Instance, the multiple implications from data: Digital companies are designing every aspect of their customer journey with data capture in mind. This feeds their systems of value identification and realization, which nurtures their ability to change with the changing needs of their customers.
How we define what makes a great experience has also changed. It’s no longer about the worlds we create around a product, but is much more closely anchored to how digital is applied to increase the usability and effectiveness for the customer. There are four characteristics we’ve identified that shape this – Light, Ethical, Accessible and Dataful (LEAD) – that we’ll explore in more detail.
Information architecture (IA) is the science of organizing and structuring the content of websites, web and mobile applications, and social media software. Without it, the web (and, in turn, client touch points) would contain an unwieldy amount of unstructured information.
With product and service design the goal is to surface, design and build ideas that will unlock value.
As you look at service design overall, there are four key components: design thinking, front stage/back stage, change candidates and modeling for behavior.
There Are Three Types of Design:
- Classical design – activities which pertain to the design of objects we use in the physical world
- Design thinking – activities that enable companies to put the user at the center of every design decision and to create innovative products focused on human wants and needs
- Computational design – activities involving processors, sensors, memories, actuators, data and networks
To incorporate design thinking into your business, data is a massive accelerant and important, but there have been many times where design thinking can be applied in companies with fragmented data infrastructure, although much less effectively. To operate at a level of computational design, however, a cohesive data infrastructure is required.
Another avenue for capturing data is instrumentation. Instrumentation allows you to collect information on not just your digital products, but physical as well.
What computation allows you to do is replace the intuitive aspect of design with the ability to test hypotheses using computation to produce hundreds or thousands of design permutations to find multiple solutions.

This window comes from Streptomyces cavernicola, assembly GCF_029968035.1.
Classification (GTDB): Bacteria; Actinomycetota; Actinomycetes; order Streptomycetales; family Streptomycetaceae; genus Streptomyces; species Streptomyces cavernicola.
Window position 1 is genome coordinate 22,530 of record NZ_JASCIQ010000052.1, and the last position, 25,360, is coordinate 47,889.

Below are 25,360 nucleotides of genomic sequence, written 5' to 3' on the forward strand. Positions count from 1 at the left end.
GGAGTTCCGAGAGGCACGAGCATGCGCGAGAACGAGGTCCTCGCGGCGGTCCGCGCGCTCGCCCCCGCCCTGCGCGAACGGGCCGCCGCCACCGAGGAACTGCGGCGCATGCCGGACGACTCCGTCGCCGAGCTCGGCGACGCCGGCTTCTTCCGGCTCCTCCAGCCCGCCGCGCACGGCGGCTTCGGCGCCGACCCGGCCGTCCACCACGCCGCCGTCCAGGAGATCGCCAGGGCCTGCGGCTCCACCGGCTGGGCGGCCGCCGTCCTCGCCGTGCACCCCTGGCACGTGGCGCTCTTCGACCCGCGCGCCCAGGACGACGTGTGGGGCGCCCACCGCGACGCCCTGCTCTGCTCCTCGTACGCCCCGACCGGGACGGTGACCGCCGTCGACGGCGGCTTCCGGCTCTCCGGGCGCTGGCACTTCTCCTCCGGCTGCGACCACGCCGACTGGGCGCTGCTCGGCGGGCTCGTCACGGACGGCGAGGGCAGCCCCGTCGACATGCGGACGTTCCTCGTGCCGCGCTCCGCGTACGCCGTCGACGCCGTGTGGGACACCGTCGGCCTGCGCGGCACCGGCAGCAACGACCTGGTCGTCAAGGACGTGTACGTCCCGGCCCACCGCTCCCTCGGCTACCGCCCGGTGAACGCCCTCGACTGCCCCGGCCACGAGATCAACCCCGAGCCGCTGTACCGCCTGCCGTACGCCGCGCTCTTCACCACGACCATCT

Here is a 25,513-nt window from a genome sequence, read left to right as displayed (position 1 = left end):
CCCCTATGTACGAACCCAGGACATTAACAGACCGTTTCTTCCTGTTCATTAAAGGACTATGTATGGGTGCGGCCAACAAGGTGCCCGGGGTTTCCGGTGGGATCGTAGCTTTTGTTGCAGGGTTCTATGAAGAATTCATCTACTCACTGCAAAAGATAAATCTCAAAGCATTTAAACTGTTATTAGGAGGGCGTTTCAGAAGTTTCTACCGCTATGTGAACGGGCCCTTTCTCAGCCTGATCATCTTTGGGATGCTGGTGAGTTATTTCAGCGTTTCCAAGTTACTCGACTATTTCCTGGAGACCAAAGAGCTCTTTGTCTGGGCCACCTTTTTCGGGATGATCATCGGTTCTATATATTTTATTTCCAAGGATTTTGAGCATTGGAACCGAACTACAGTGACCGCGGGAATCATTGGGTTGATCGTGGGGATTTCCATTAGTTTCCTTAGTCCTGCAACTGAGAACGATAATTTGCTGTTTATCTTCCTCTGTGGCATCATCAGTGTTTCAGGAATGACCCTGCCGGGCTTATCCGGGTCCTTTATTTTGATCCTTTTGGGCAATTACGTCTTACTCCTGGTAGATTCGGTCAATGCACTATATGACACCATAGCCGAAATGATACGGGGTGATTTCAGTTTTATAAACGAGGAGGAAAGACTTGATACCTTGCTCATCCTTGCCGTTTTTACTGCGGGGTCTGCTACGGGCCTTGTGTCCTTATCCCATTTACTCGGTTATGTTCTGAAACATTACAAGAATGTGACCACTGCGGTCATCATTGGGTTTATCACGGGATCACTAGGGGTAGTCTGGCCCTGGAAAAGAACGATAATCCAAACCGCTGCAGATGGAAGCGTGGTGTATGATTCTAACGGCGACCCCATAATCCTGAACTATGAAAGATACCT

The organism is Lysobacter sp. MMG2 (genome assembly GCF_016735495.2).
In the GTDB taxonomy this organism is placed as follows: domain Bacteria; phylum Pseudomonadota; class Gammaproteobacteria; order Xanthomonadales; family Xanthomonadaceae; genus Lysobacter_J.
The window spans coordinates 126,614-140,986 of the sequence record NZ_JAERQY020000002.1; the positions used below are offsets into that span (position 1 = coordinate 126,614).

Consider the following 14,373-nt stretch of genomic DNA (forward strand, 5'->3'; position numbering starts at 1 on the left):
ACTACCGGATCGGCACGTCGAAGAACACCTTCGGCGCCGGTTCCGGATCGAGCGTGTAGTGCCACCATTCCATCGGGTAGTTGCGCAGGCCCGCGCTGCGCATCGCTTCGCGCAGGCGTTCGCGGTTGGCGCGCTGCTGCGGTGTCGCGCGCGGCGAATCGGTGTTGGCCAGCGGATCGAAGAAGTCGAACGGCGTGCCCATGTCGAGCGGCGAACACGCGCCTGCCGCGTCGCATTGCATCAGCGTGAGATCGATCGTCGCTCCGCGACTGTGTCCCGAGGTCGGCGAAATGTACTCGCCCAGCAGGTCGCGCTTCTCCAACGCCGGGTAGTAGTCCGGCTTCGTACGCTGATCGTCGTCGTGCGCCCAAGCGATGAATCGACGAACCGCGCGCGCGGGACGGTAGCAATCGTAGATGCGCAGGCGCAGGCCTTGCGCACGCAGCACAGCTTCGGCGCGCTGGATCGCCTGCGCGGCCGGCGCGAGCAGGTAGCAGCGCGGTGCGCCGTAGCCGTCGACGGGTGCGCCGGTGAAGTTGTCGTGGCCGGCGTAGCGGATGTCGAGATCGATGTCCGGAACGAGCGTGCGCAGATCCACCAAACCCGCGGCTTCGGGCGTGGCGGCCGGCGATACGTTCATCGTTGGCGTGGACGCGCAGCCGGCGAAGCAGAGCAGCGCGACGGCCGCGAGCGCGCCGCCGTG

LEAD creates a barometer that can be used to determine whether the experiences you are building are of quality to the end consumer and it does so through the lens of computation.
As the world becomes increasingly digital, understanding how experience is evolving and adapting itself is critical.
“The real sources of advantage are to be found in management’s ability to consolidate corporatewide technologies and production skills into competencies that empower individual businesses to adapt quickly to changing opportunities.”
There is growing recognition among businesses today that technology can create value to the customer and real differentiation around a company’s product and service.
Organizations that have historically considered risk and cost and invest enough in technology to keep the risk at bay, have never really thought about it in the context of value, differentiation and revenue generation.
Shifting technology from being primarily functional to value‐producing in established businesses is challenging because part of the process involves navigating the spaghetti-like architecture that has been built over decades.
Where established companies are classified by industry, digital natives are classified by competency. Digital companies aren’t judged by the industries they disrupt but by their ability to use digital to create new products, services and markets. In order to do that, technology could not just be a matter of delivering on an idea. Instead, digital companies hired engineers who could apply the possibilities of technology to solve problems.
From an engineering perspective, creating a core competency in digital requires lenses across three areas:
- Ways of working